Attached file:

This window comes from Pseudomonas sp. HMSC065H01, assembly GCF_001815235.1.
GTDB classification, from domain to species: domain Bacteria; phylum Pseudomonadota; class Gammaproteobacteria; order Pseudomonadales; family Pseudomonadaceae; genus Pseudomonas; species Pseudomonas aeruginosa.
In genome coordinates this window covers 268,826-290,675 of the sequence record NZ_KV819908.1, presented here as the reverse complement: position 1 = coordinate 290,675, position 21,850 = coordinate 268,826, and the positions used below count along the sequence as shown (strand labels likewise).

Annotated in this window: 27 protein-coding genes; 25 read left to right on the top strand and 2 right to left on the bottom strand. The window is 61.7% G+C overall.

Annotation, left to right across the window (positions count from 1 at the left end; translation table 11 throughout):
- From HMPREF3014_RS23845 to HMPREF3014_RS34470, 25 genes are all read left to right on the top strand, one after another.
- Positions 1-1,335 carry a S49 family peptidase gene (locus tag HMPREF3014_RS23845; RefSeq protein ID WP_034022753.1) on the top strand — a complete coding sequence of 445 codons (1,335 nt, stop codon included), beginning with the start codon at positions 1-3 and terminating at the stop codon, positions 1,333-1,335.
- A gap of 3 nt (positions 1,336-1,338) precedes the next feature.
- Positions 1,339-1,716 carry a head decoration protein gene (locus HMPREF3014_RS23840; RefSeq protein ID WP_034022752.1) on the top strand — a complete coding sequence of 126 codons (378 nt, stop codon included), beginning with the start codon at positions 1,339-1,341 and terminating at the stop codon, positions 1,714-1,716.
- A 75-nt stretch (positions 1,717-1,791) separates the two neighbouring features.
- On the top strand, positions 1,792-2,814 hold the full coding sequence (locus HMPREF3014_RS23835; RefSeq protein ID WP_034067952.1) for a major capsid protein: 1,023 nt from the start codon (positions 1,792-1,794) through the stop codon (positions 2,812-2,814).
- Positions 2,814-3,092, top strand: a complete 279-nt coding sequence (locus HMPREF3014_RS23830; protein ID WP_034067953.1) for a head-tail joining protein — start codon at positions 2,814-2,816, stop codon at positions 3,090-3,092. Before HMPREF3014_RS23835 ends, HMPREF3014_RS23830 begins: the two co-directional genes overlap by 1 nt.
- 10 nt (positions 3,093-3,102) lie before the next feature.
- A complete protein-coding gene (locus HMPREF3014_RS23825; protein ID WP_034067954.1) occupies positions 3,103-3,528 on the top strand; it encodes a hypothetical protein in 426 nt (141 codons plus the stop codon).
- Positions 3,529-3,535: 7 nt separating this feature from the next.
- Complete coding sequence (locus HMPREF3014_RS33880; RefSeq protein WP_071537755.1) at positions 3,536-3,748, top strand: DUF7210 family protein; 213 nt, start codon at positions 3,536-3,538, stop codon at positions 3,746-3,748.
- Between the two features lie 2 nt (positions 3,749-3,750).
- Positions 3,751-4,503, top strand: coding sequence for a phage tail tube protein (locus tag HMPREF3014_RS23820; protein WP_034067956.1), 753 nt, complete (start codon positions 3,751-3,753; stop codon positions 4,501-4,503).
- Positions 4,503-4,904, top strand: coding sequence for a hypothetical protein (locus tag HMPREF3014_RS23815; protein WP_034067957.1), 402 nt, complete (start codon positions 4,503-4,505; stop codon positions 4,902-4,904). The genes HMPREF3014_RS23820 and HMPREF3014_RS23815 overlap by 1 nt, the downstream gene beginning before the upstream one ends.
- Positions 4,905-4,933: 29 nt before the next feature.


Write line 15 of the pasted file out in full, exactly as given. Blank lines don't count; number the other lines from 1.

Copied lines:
- Positions 3,529-3,535: 7 nt separating this feature from the next.